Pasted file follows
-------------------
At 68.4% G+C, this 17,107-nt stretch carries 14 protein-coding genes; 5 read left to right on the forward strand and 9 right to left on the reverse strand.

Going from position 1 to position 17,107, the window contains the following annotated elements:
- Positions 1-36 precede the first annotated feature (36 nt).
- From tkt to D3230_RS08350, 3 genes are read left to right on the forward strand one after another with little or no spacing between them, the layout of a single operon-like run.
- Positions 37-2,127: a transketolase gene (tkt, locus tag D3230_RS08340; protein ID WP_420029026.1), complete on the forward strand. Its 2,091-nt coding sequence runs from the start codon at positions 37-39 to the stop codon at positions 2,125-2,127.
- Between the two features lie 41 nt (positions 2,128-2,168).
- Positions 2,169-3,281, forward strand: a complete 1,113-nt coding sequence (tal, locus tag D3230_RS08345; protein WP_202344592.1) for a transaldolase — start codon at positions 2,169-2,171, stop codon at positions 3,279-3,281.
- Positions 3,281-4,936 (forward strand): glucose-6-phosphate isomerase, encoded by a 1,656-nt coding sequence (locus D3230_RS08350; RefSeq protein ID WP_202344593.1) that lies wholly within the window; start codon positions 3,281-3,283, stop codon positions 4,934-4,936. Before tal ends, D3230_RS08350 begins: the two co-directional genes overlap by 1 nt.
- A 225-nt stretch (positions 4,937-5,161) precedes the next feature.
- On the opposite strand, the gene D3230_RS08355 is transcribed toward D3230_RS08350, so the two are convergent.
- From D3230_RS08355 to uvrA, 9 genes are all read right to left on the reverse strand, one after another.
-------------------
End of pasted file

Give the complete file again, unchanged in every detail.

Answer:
At 68.4% G+C, this 17,107-nt stretch carries 14 protein-coding genes; 5 read left to right on the forward strand and 9 right to left on the reverse strand.

Going from position 1 to position 17,107, the window contains the following annotated elements:
- Positions 1-36 precede the first annotated feature (36 nt).
- From tkt to D3230_RS08350, 3 genes are read left to right on the forward strand one after another with little or no spacing between them, the layout of a single operon-like run.
- Positions 37-2,127: a transketolase gene (tkt, locus tag D3230_RS08340; protein ID WP_420029026.1), complete on the forward strand. Its 2,091-nt coding sequence runs from the start codon at positions 37-39 to the stop codon at positions 2,125-2,127.
- Between the two features lie 41 nt (positions 2,128-2,168).
- Positions 2,169-3,281, forward strand: a complete 1,113-nt coding sequence (tal, locus tag D3230_RS08345; protein WP_202344592.1) for a transaldolase — start codon at positions 2,169-2,171, stop codon at positions 3,279-3,281.
- Positions 3,281-4,936 (forward strand): glucose-6-phosphate isomerase, encoded by a 1,656-nt coding sequence (locus D3230_RS08350; RefSeq protein ID WP_202344593.1) that lies wholly within the window; start codon positions 3,281-3,283, stop codon positions 4,934-4,936. Before tal ends, D3230_RS08350 begins: the two co-directional genes overlap by 1 nt.
- A 225-nt stretch (positions 4,937-5,161) precedes the next feature.
- On the opposite strand, the gene D3230_RS08355 is transcribed toward D3230_RS08350, so the two are convergent.
- From D3230_RS08355 to uvrA, 9 genes are all read right to left on the reverse strand, one after another.